FDA and Pharmacy Weekly Digest - November 19, 2020

Alerts / November 19, 2020

FDA Releases Resources on Food Traceability Proposed Rule – The FDA released a resource to allow users to explore the results of the Risk-Ranking Model for Food Tracing used in the development of the Food Traceability List. This tool shows the methods and criteria used to score commodity-hazard pairs, and the results of that scoring, which was used to determine which foods to include on the Food Traceability List.


FDA Publishes List of Essential Medicines – The list identifies essential medicines, medical countermeasures and critical inputs that are medically necessary to have available at all times in an amount adequate to serve patient needs. In total, there are 227 drug and biological product essential medicines and medical countermeasures, as well as 96 device medical countermeasures, included on the list. The critical inputs on the list include active pharmaceutical ingredients and components that possess unique attributes essential in assessing the safety and effectiveness of such products.

House Passes Bill to Limit Orphan Drug Exclusivity – If the bill becomes law as written, H.R. 4712 would require drug manufacturers to show that “there is no reasonable expectation that the cost of developing and making available” the drug in the United States would be recovered from U.S. sales within the first 12 years of marketing. The drug manufacturer seeking exclusivity would offer this evidence when applying for orphan drug exclusivity with the FDA.

Medical Devices

FDA Issues Final Guidance on Microneedling Products – The guidance discusses how to determine whether a microneedling product meets the definition of a medical device. Specifically, this guidance provides factors the FDA considers when determining whether a microneedling product meets the definition of a medical device and examples of microneedling products that would and would not be devices. Further, it provides recommendations to manufacturers seeking to market these devices.


HHS OIG Issues Special Fraud Alert on Speaker Programs – The U.S. Department of Health and Human Services (HHS) Office of Inspector General (OIG) highlighted the fraud and abuse risks associated with the offer, payment, solicitation or receipt of remuneration relating to speaker programs by pharmaceutical and medical device companies. OIG urges companies to assess the need for in-person programs given the risks for fraud and abuse. This alert shows OIG’s commitment to investigating fraud cases. Pharmaceutical and medical device companies should consider fraud and abuse risk before sponsoring speaker programs.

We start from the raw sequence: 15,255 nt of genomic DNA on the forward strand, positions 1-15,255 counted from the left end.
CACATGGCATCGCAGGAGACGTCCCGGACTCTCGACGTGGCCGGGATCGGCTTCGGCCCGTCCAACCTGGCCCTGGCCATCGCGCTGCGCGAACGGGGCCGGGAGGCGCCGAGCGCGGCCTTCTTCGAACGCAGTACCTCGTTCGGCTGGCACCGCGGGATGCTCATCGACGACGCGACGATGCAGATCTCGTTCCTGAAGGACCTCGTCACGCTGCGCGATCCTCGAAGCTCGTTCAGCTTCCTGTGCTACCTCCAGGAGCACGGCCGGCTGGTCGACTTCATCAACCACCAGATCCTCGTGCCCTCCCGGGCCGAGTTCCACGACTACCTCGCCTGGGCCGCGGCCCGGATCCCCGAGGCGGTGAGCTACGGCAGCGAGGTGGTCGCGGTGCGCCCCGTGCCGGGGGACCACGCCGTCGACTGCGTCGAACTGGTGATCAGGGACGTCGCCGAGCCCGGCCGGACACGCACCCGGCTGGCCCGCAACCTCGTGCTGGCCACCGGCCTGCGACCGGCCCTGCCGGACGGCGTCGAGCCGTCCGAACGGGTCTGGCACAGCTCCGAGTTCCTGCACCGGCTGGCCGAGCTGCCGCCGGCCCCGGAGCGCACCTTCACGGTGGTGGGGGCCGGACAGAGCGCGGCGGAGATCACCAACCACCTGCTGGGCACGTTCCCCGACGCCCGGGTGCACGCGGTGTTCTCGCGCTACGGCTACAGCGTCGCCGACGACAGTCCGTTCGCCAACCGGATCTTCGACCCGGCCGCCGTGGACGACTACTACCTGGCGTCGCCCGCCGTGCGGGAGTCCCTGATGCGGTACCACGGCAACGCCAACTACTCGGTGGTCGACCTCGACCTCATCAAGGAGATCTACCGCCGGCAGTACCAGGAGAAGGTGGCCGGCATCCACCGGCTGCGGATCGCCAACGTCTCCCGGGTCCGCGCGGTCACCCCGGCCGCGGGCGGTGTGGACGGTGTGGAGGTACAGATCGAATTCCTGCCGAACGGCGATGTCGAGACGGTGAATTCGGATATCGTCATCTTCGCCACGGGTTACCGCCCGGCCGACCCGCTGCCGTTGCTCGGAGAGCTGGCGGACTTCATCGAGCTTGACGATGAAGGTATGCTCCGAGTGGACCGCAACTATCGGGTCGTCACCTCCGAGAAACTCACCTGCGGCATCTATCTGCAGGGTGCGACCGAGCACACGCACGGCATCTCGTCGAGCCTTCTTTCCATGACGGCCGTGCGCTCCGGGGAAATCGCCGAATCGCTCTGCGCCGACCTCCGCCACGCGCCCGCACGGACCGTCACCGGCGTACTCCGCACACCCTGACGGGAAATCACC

Pharmacy Association Reports North Dakota Asked Supreme Court to Hear PBM Case – In August, the U.S. Court of Appeals for the 8th Circuit ruled that a 2017 North Dakota law regulating pharmacy benefit managers (PBMs) in the state is preempted by the federal Employee Retirement Income Security Act (ERISA). Reports indicate that North Dakota has filed a petition for a writ of certiorari, asking the Supreme Court to review this ruling. In October, the Court heard oral arguments in Rutledge v. PCMA. Also at issue is whether ERISA preempts a state’s authority to regulate PBMs. The upcoming Supreme Court ruling in this case will have the potential to affect state regulation of PBMs.


FDA Authorizes the First Fully At-Home COVID-19 Test – The test has been authorized for home use with self-collected nasal swab samples in individuals age 14 and older who are suspected of having COVID-19 by their healthcare provider. It is also authorized for use in point-of-care (POC) settings (e.g., doctor’s offices, hospitals, urgent care centers and emergency rooms) for all ages, but samples must be collected by a healthcare provider when the test is used at the POC to test individuals younger than 14 years old. The test is currently authorized for prescription use only. As of today, 288 tests are authorized by the FDA under emergency use authorizations; these include 223 molecular tests, 58 antibody tests and seven antigen tests.

Authorship Credit: Marc N. Wagner

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